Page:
Dads are parents, too

mylicon1We’ve heard more than one SAHD’s story about being left out of the conversation while at the local park amongst a group of SAHMs.  And for a dad to get invited to a SAHMs’ playgroup – that’s even less likely to happen.  It’s hard to say if this is the norm, but it happens.

And, it’s unfortunate and unavoidable.

But when the topic is childcare, and a company purposely creates a moms-only club without a dad counterpart?

That’s blatant sexism.  The featured ad – found in a parents magazine, natch – recently caught our eye.  It doesn’t even bother relinquishing dad to the assistant role, it downright ignores him.

Over at mylicon.com, it only gets worse, where it offers Mylicon Moms, yet no similar club for dads.  Read the language on this page; look how Mylicon completely ignores fathers and makes them feel like outsiders:

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How can a dad feel like one with this kind of treatment?  And all this, from a company that claims to offer an “unparalleled experience for consumers.”

Really?  Dads are consumers, and “unparalleled” means “having no equal.”  Sadly, Mylicon has equals, but for all the wrong reasons – among companies who continue to disregard dad as an equal parent.

It’s another example of exclusionary marketing that screams of old fashioned ignorance and chauvinism, as if dads can’t, don’t, or won’t handle basic family health care.

Mylicon, please do what is right, and include dad as part of your marketing mission – because dads who know, know there’s other options for painful gas.

It’s a good week to start placing trust in dad

trustIf you monitor the advertising, marketing, branding and packaging of products and services as much as we do, you’ll find that one phrase seems to pop up more than any other:  mom-trusted.

Sometimes the term is mom-approved, but either way, it’s there.

Without reading the minds of those marketing departments and having privy to internal documents, let’s carefully discuss why mom-trusted is so often the choice of expression.

Companies often think:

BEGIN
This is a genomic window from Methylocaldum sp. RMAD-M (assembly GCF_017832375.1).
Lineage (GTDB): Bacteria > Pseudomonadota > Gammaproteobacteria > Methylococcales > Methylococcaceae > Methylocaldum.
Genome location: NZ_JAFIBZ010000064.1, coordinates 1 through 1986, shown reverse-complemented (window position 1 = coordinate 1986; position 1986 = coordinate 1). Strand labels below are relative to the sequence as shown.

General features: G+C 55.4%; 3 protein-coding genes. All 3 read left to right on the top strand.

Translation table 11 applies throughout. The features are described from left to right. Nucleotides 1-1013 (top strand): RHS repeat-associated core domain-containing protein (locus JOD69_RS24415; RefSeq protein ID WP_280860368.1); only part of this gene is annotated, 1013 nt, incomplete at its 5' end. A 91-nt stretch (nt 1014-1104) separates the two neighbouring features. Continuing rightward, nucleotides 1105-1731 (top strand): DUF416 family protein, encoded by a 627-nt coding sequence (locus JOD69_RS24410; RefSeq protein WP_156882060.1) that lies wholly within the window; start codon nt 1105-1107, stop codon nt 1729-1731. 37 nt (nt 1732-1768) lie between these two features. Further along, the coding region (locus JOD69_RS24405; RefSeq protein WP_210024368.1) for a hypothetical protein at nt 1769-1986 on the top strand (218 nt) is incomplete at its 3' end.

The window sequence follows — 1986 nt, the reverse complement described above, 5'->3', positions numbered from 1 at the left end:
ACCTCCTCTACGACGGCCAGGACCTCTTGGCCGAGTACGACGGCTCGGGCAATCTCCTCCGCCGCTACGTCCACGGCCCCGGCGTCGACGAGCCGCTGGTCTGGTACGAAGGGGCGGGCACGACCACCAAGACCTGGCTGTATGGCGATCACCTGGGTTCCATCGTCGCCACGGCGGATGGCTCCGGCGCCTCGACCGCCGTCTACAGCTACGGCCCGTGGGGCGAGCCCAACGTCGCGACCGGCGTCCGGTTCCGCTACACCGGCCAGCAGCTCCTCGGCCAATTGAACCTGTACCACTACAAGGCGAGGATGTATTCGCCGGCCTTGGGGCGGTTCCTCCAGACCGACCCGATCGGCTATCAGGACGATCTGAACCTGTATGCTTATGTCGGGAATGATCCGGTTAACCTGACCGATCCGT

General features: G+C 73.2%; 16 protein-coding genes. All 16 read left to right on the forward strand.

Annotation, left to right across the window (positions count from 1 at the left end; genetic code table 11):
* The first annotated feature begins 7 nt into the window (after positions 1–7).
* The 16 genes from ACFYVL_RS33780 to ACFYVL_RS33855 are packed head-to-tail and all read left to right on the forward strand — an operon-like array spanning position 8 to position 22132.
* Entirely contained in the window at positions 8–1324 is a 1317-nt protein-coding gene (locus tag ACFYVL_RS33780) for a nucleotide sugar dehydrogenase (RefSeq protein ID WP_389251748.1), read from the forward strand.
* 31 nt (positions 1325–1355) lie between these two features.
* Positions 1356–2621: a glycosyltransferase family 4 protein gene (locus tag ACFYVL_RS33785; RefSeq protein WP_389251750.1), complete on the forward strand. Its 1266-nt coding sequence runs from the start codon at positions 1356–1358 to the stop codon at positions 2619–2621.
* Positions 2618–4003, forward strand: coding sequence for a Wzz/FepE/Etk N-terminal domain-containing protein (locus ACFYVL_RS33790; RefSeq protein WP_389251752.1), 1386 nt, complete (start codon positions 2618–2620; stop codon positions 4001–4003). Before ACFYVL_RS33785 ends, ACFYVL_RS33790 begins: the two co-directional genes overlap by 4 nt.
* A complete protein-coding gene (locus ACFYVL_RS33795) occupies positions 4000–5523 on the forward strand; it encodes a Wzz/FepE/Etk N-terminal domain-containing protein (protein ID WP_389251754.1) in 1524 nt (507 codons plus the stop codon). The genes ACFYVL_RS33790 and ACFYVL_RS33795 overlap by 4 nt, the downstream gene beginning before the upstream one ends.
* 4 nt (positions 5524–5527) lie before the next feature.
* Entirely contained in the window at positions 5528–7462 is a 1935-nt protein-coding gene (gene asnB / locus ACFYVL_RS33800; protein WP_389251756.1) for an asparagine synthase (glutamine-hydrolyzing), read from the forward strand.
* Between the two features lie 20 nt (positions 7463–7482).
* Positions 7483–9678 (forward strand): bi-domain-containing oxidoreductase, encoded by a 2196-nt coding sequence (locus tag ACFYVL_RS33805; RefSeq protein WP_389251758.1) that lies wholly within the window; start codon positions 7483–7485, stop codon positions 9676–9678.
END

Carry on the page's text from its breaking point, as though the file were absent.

“Mom is smarter”

A perception exists that mom is the smarter parent, or the one instinctually versed to take care of the family.

Much of this is fueled by our entertainment world, who likes to place dad in the role of bumbling comic relief.  We all know those characters who have made dad look less-than-flattering:  Homer Simpson, Al Bundy, Phil Dunphy, Fred Flintstone and Clark Griswald.  You can even find this odd-ball personality in comics like Blondie and Berenstain Bears.  Sure, we can all find the humor in those characters, but beside nearly every one is a mom that’s the voice of reason and the sensibility, while dad needs to be corrected like a child and put down for his absurdity.  This pattern of stereotype has created a perception that pervades societal behavior.

Just look at this video by What’s Up Moms, which, despite its clever dad-ingenuity, is tainted by a terribly degrading title and includes a departing mom asking her husband, “Are you sure you’re going to be okay?”

Would anyone ever create a video titled, “Mom’s First Time Alone With Baby”?

Not in a million years.

“Mom is the one who handles shopping”

Even if mom works – and they do in greater numbers than ever before – there’s still a belief that she predominantly tackles the shopping.  Let’s be real:  dads shop, and companies who believe otherwise are missing out on the realities of dads’ spending power.  We’ve debunked a lot of misconceptions and analyzed why it’s important to market to dad in this post.

“Mom is the decision-maker.”

Parenting is a shared responsibility in today’s world, be it health care, schooling, or sports leagues.  Dads are more involved than ever, and there’s a large, vocal SAHD community with heavy untapped potential.  Do you think those dads like being told they’re not in charge, or at least not equally in charge?

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Seeing repeated use of mom-trusted leaves dads out of the mix, and ignores them as equal parents.  Employing a gender-neutral term like parent-trusted extends equivalent due, and doesn’t make sexist implications in either direction.

A good relationship is based on trust, and if companies want to maximize gains, it’s high time they start letting their mission and principles guide what they do, and embrace everyone equally.